Rodney Hide: More than Gilmore let us down

Aaron Gilmore's night out spotlit inadequacies of our parliamentary system. Photo / Mark Mitchell
Aaron Gilmore's night out spotlit inadequacies of our parliamentary system. Photo / Mark Mitchell

Aaron Gilmore has been and gone. He went from total obscurity to poster-boy for the democratic defect that we can't summarily sack list MPs.

I didn't mind his going. Being an MP is a very privileged position and it probably does some good to toss the odd one overboard between elections. It keeps the remaining MPs on edge and satisfies our primitive urge to see someone in authority brought crashing to earth.

Aaron certainly provided the opportunity to let rip. His failings and shortcomings filled newspapers, TV and radio news. Those who had the need vented good and hard on Twitter, talkback and blogs.

The best was 3News. Mike McRoberts, solemn-faced, declared Gilmore "the most unwelcome dinner guest since Hannibal Lecter".

The serial-killer cannibal line wasn't a quip or a joke. That was 3News' anchor introducing the night's news that further detailed Gilmore's shortcomings. The next night, 3News repeatedly declared Gilmore something my editor won't let me repeat.

It was a glorious anything goes. We have to be so careful and so politically correct so as not to offend anyone but, for a week, we could all let rip on Gilmore.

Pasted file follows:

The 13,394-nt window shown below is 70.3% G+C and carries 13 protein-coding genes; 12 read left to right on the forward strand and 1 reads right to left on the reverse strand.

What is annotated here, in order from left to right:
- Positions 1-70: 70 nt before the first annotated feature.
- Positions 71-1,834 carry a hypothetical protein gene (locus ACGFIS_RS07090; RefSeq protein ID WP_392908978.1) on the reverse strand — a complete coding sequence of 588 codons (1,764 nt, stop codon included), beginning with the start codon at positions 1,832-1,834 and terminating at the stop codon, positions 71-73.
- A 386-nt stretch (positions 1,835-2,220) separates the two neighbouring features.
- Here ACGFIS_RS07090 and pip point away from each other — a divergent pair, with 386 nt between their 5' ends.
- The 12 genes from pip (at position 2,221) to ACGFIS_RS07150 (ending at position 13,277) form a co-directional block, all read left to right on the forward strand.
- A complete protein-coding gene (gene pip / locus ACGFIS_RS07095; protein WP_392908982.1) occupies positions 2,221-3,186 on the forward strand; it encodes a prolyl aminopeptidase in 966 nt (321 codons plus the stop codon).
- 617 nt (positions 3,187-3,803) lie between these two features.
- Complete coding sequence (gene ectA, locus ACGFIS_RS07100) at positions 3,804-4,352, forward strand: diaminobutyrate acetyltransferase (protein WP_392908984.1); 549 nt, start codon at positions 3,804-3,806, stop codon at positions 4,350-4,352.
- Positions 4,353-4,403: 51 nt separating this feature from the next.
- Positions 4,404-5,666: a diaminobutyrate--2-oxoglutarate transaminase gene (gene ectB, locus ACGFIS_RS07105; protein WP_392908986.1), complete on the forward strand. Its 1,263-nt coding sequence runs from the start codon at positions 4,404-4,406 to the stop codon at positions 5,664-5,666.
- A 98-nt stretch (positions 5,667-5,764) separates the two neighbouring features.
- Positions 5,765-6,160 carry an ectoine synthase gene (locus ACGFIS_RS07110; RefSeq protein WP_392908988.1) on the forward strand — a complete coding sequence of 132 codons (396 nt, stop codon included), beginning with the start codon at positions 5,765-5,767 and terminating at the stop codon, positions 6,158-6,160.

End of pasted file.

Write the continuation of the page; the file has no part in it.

On a scale of one to 10, Gilmore's alleged crime was hardly a 10. The waiter himself never complained, despite publicly being invited to do so by the Prime Minister. Neither did his boss. The facts of what happened on the fateful night were never established.

I have done far worse with a few drinks on board. But then I have always been lucky: I have never had to suffer a drinking buddy determined and able to make my bad behaviour the news for a week.

Then we had the constitutional point. That no one, including the Prime Minister, could fire Gilmore forthwith was presented as a failing of our Parliamentary system. He was a list MP. He had done wrong. He should be fired.

I am not so sure those calling for the summary power to dismiss list MPs would appreciate the consequences.

I had two list MPs in my caucus forever trying to dispatch me. If I had been able to fire them, I would have. And I would still be there. But that's hardly a satisfactory outcome for anyone.

If anything, MMP has made our MPs already too obedient and too ready to toe the party line. We don't want to make them even more the functionaries of the party. It's the mavericks who keep parties on their toes and shift leaders along.

Besides, the media show themselves more than willing and able to dump a list MP: they just need the ammo and the nod.

- Herald on Sunday

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